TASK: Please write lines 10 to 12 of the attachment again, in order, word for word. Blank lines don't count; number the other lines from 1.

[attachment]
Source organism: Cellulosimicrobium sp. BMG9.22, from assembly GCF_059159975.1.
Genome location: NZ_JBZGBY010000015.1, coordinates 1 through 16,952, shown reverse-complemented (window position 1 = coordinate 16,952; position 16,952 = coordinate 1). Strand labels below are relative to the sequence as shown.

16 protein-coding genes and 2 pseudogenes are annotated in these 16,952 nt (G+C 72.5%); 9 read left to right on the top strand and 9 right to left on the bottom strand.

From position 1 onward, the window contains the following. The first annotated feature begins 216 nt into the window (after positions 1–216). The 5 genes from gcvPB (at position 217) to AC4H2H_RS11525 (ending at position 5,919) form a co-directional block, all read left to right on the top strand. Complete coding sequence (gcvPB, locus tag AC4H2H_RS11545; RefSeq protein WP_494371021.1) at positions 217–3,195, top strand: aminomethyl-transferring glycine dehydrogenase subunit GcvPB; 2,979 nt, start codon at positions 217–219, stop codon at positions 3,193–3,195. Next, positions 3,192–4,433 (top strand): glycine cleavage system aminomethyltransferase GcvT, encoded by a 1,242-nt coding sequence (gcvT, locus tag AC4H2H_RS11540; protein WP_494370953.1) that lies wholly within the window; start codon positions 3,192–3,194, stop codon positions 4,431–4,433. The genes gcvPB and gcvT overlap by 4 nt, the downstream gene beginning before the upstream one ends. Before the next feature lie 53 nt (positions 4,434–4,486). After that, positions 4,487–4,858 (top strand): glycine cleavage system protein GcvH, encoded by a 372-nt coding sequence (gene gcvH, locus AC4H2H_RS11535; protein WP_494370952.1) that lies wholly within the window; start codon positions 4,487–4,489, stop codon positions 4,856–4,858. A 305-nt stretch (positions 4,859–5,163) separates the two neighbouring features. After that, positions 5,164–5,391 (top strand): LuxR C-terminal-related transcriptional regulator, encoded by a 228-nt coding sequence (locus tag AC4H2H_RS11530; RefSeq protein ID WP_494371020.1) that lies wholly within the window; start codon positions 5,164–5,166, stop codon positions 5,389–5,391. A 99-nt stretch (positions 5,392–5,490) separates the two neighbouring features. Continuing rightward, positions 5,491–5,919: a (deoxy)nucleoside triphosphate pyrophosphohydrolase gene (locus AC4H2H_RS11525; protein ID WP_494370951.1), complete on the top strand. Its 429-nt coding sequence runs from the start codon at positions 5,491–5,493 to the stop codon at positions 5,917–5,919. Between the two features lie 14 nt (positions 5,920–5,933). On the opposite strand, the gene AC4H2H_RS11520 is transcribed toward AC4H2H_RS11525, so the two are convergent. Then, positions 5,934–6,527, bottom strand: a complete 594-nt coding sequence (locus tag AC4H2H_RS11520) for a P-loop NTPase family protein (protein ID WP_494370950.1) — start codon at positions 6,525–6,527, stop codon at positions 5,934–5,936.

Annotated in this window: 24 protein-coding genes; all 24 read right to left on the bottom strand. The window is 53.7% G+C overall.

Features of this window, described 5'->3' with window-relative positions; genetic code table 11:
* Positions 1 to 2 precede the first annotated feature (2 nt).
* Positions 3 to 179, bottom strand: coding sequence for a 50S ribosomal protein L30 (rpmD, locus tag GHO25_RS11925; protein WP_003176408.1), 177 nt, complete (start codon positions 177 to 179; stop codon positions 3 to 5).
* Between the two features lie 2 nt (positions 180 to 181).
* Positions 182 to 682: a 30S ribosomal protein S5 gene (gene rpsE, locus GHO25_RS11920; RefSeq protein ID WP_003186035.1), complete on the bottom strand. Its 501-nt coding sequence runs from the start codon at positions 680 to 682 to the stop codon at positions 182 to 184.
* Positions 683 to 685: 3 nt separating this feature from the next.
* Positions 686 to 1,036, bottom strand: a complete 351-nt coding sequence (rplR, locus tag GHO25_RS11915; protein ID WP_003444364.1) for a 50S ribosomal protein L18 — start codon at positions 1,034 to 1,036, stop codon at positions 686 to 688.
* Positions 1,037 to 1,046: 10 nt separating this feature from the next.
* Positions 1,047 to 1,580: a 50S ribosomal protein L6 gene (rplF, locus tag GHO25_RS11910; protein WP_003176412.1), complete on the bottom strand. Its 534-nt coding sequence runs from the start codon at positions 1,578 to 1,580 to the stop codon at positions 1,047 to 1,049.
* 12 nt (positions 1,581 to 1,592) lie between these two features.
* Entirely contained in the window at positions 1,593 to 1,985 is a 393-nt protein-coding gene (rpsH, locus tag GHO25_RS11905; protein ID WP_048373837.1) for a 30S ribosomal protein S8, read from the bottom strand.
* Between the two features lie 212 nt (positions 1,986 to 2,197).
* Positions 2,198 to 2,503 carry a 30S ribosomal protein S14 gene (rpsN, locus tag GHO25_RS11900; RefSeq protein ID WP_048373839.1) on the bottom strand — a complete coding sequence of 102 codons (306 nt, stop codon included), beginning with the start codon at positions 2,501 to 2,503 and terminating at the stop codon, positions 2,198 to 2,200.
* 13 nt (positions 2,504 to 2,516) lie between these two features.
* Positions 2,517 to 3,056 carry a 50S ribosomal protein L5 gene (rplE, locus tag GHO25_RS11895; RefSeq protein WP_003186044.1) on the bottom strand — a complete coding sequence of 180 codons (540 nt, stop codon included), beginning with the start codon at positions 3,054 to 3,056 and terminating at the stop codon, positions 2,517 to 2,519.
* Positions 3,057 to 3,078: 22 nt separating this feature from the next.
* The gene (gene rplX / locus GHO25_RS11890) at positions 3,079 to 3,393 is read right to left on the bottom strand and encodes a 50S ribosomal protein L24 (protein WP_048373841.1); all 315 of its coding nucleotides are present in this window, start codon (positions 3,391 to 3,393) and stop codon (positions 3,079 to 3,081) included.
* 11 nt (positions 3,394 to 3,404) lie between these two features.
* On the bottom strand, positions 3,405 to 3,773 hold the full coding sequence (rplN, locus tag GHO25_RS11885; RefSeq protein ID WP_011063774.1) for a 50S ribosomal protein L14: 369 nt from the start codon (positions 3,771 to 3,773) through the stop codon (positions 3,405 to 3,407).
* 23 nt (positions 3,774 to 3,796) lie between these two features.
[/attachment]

* Positions 182 to 682: a 30S ribosomal protein S5 gene (gene rpsE, locus GHO25_RS11920; RefSeq protein ID WP_003186035.1), complete on the bottom strand. Its 501-nt coding sequence runs from the start codon at positions 680 to 682 to the stop codon at positions 182 to 184.
* Positions 683 to 685: 3 nt separating this feature from the next.
* Positions 686 to 1,036, bottom strand: a complete 351-nt coding sequence (rplR, locus tag GHO25_RS11915; protein ID WP_003444364.1) for a 50S ribosomal protein L18 — start codon at positions 1,034 to 1,036, stop codon at positions 686 to 688.